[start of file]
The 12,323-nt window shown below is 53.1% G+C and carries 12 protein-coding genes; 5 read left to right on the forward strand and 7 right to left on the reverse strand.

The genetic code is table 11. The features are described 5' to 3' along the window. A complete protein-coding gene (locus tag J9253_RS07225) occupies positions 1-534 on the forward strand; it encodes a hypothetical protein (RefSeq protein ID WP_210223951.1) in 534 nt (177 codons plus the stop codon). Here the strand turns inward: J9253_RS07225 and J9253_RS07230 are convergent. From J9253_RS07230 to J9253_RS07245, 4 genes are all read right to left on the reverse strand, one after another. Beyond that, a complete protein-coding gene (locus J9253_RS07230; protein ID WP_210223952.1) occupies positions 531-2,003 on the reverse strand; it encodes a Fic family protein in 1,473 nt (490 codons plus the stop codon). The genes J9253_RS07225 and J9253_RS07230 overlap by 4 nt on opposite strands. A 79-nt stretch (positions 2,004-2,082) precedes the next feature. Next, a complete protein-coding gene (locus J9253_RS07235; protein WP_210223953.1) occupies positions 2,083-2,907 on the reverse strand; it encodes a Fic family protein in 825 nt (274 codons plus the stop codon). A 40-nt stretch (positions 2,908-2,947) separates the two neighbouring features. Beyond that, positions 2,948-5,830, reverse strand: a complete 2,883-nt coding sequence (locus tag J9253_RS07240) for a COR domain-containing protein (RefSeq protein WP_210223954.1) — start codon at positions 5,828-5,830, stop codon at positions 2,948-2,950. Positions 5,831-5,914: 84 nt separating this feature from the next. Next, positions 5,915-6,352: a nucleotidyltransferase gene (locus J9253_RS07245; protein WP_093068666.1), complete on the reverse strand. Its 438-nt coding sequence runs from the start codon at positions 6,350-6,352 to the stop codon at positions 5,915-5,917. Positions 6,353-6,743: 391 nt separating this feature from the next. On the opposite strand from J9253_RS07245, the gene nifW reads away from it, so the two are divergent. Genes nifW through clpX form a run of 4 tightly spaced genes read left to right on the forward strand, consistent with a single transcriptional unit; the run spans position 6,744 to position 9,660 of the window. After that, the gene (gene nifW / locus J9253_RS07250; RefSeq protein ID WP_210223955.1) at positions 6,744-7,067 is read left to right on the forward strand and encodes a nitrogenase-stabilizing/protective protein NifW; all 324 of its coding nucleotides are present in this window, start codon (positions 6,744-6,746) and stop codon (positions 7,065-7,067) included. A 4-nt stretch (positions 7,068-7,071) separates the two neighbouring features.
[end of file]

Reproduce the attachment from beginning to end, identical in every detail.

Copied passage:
The 12,323-nt window shown below is 53.1% G+C and carries 12 protein-coding genes; 5 read left to right on the forward strand and 7 right to left on the reverse strand.

The genetic code is table 11. The features are described 5' to 3' along the window. A complete protein-coding gene (locus tag J9253_RS07225) occupies positions 1-534 on the forward strand; it encodes a hypothetical protein (RefSeq protein ID WP_210223951.1) in 534 nt (177 codons plus the stop codon). Here the strand turns inward: J9253_RS07225 and J9253_RS07230 are convergent. From J9253_RS07230 to J9253_RS07245, 4 genes are all read right to left on the reverse strand, one after another. Beyond that, a complete protein-coding gene (locus J9253_RS07230; protein ID WP_210223952.1) occupies positions 531-2,003 on the reverse strand; it encodes a Fic family protein in 1,473 nt (490 codons plus the stop codon). The genes J9253_RS07225 and J9253_RS07230 overlap by 4 nt on opposite strands. A 79-nt stretch (positions 2,004-2,082) precedes the next feature. Next, a complete protein-coding gene (locus J9253_RS07235; protein WP_210223953.1) occupies positions 2,083-2,907 on the reverse strand; it encodes a Fic family protein in 825 nt (274 codons plus the stop codon). A 40-nt stretch (positions 2,908-2,947) separates the two neighbouring features. Beyond that, positions 2,948-5,830, reverse strand: a complete 2,883-nt coding sequence (locus tag J9253_RS07240) for a COR domain-containing protein (RefSeq protein WP_210223954.1) — start codon at positions 5,828-5,830, stop codon at positions 2,948-2,950. Positions 5,831-5,914: 84 nt separating this feature from the next. Next, positions 5,915-6,352: a nucleotidyltransferase gene (locus J9253_RS07245; protein WP_093068666.1), complete on the reverse strand. Its 438-nt coding sequence runs from the start codon at positions 6,350-6,352 to the stop codon at positions 5,915-5,917. Positions 6,353-6,743: 391 nt separating this feature from the next. On the opposite strand from J9253_RS07245, the gene nifW reads away from it, so the two are divergent. Genes nifW through clpX form a run of 4 tightly spaced genes read left to right on the forward strand, consistent with a single transcriptional unit; the run spans position 6,744 to position 9,660 of the window. After that, the gene (gene nifW / locus J9253_RS07250; RefSeq protein ID WP_210223955.1) at positions 6,744-7,067 is read left to right on the forward strand and encodes a nitrogenase-stabilizing/protective protein NifW; all 324 of its coding nucleotides are present in this window, start codon (positions 6,744-6,746) and stop codon (positions 7,065-7,067) included. A 4-nt stretch (positions 7,068-7,071) separates the two neighbouring features.